First US Navy Submarine Service Stop in Icelandic Waters

USS San Juan (SSN 751) alongside an Icelandic Coast Guard ship

The American nuclear-powered submarine USS San Juan visited Iceland yesterday for a brief service stop in the waters outside of Garðskagi, Southwest Iceland. As per a US Navy press release, San Juan does not carry nuclear weapons. Foreign Minister Þórdís Kolbrún Reykfjörd Gylfadóttir announced on April 18 that nuclear-powered submarines of the US Navy would be authorised to make a brief service visit in Iceland to receive supplies and exchange crew members.

This decision by the Minister for Foreign Affairs is part of the Icelandic government’s policy to support increased monitoring and response capacity of Allied countries in the North Atlantic. In recent years, the Icelandic and US governments have increased cooperation to strengthen situational awareness and readiness in the North Atlantic.

A founding member of NATO, Iceland has hosted the organisation’s exercises in recent years. In 2019, Iceland upped its defence budget by 37%. Last year, Prime Minister Katrín Jakobsdóttir announced another increase to the budget in response to the war in Ukraine, with a special emphasis on cyber security. Katrín also announced an increase in Iceland’s NATO funding at the time.

Iceland Authorises US Submarines in Coastal Waters

Minister of Foreign Affairs Þórdís Kolbrún Reykfjörð Gylfadóttir

US Navy nuclear-powered submarines will be allowed to stop close to Iceland and the first one is expected soon. Iceland’s Minister of Foreign Affairs has specifically stated to the US authorities that these submarines cannot carry nuclear weapons in Iceland’s territorial waters.

According to Minister of Foreign Affairs Þórdís Kolbrún Reykfjörð Gylfadóttir, this decision is in line with Icelandic authorities’ policy to support increased surveillance by NATO states, increasing the security of marine infrastructure such as marine telecommunications cables in the ocean around Iceland. The frequency of the visits will be assessed according to need. The authorisation for submarines is not restricted to a specific period and there will likely be a few visits per year. Each time a submarine approaches, it musest request permission. Þórdís Kolbrún told Vísir that the decision was not only made to increase telecommunication security but also to fulfil obligations to NATO and defence in the North Atlantic.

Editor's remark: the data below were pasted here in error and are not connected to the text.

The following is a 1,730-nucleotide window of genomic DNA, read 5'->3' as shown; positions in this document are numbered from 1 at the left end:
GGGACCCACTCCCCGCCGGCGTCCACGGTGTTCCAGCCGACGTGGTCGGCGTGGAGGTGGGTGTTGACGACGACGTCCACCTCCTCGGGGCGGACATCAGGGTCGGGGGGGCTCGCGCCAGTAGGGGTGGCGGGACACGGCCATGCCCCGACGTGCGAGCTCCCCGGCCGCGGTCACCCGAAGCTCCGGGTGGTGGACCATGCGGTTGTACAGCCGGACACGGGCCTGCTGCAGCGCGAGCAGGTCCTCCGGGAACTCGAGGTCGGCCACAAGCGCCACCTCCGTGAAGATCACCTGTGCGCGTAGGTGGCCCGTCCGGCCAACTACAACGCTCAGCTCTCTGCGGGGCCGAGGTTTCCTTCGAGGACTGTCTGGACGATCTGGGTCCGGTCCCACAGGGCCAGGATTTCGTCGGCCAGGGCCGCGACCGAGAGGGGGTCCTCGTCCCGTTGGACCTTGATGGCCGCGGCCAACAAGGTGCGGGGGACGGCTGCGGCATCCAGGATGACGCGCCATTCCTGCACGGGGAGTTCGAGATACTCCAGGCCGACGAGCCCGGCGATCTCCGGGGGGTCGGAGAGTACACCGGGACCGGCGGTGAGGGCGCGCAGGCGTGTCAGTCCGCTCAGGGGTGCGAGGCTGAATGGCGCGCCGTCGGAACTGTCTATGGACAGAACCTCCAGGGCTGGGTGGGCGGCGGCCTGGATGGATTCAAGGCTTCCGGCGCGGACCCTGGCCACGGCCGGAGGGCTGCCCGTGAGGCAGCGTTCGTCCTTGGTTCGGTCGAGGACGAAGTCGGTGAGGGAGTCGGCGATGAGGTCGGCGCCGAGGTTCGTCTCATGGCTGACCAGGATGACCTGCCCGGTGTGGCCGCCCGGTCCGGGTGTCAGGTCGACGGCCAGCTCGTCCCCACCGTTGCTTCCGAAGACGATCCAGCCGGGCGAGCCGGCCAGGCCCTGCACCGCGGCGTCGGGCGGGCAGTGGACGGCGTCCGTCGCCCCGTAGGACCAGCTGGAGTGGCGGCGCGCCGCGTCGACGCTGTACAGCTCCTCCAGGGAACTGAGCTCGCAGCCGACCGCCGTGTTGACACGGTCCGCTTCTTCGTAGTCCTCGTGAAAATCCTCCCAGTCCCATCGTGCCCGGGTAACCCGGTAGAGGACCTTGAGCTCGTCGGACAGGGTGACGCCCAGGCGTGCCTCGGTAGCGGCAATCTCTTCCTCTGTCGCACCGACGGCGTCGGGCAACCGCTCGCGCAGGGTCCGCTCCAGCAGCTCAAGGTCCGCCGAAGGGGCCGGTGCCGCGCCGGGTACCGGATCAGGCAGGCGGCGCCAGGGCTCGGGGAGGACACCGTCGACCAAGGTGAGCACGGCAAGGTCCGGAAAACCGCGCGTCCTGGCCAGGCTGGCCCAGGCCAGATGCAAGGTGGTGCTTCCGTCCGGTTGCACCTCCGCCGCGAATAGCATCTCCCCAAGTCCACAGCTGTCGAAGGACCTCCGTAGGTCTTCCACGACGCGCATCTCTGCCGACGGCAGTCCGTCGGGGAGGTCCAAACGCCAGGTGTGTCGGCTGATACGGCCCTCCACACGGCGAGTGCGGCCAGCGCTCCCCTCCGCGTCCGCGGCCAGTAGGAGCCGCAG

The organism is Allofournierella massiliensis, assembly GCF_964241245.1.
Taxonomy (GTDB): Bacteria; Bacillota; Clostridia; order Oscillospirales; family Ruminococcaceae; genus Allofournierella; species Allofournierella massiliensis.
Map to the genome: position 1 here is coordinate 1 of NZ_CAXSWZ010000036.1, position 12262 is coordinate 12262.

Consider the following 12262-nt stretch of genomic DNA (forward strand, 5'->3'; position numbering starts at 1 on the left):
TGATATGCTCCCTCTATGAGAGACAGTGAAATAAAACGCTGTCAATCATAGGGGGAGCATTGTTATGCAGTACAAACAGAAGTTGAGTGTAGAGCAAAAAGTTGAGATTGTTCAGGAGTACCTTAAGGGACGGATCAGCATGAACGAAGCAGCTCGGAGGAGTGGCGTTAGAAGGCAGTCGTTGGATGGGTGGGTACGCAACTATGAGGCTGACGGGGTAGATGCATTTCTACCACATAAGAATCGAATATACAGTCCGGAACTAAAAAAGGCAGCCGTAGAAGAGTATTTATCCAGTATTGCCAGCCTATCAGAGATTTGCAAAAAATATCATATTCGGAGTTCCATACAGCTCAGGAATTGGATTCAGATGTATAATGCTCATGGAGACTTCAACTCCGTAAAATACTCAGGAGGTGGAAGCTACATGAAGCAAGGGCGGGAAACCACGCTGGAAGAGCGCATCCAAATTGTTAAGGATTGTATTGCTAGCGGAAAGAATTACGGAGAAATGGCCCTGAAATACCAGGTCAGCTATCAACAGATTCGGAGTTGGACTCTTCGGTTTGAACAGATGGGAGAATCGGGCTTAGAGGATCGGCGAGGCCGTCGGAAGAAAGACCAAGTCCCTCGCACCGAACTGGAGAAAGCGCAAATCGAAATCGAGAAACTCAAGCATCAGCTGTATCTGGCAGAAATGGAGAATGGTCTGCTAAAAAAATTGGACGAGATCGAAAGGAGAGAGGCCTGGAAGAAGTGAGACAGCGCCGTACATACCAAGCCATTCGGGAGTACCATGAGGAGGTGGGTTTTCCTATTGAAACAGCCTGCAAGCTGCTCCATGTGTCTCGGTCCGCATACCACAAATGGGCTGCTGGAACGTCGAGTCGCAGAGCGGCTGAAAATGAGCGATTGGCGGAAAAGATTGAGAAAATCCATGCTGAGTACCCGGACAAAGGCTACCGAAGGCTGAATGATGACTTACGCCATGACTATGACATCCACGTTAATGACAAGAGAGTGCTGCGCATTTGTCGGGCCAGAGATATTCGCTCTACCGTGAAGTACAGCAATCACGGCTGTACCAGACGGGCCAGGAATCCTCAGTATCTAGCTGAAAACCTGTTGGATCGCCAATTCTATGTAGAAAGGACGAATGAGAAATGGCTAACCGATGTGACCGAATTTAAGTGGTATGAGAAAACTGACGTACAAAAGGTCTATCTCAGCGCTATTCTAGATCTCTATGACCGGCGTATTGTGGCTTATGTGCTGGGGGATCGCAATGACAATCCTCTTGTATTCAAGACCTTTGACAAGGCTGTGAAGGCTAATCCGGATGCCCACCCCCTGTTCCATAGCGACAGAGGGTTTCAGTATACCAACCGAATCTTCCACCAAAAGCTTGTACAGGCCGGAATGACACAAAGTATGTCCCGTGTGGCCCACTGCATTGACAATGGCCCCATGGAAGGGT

The first submarine is expected soon. It will be allowed to restock supplies and bring on new crew members a few kilometres off the coast of Iceland but will not dock as Iceland doesn’t have the harbour infrastructure to support submarines. Þórdís states that the submarines will stop outside the Reykjanes peninsula.

Both the Prime Minister and the Foreign Minister stress that foreign military vessels’ arrival in Iceland is conditional on the respective country’s knowing and respecting Iceland’s National Security Policy which states that Iceland and Icelandic waters will not host nuclear weapons. This position has been reiterated in the Foreign Minister’s note to US authorities. Submarines authorised to stop in Icelandic waters will not carry nuclear weapons nor will they be fitted for such weapons. When asked if Icelandic authorities had any guarantee US authorities would comply with Iceland’s demands, Þórdís Kolbrún replies that it is a matter of trust.  “We base this on our solid communication with US authorities. These kinds of submarines don’t carry nuclear weapons. We have issued clear declarations and a clear policy and we’ve gotten confirmation that the Americans will honour it. Norway has a similar policy and their cooperation has been without issue for decades,” Þórdís stated.

All submarines in the service of the US Military are nuclear-powered. All seafaring vessels are authorised to cross Icelandic waters on peaceful missions, but foreign governments must apply to the foreign ministry if they want their vessels to stop Iceland’s territorial waters.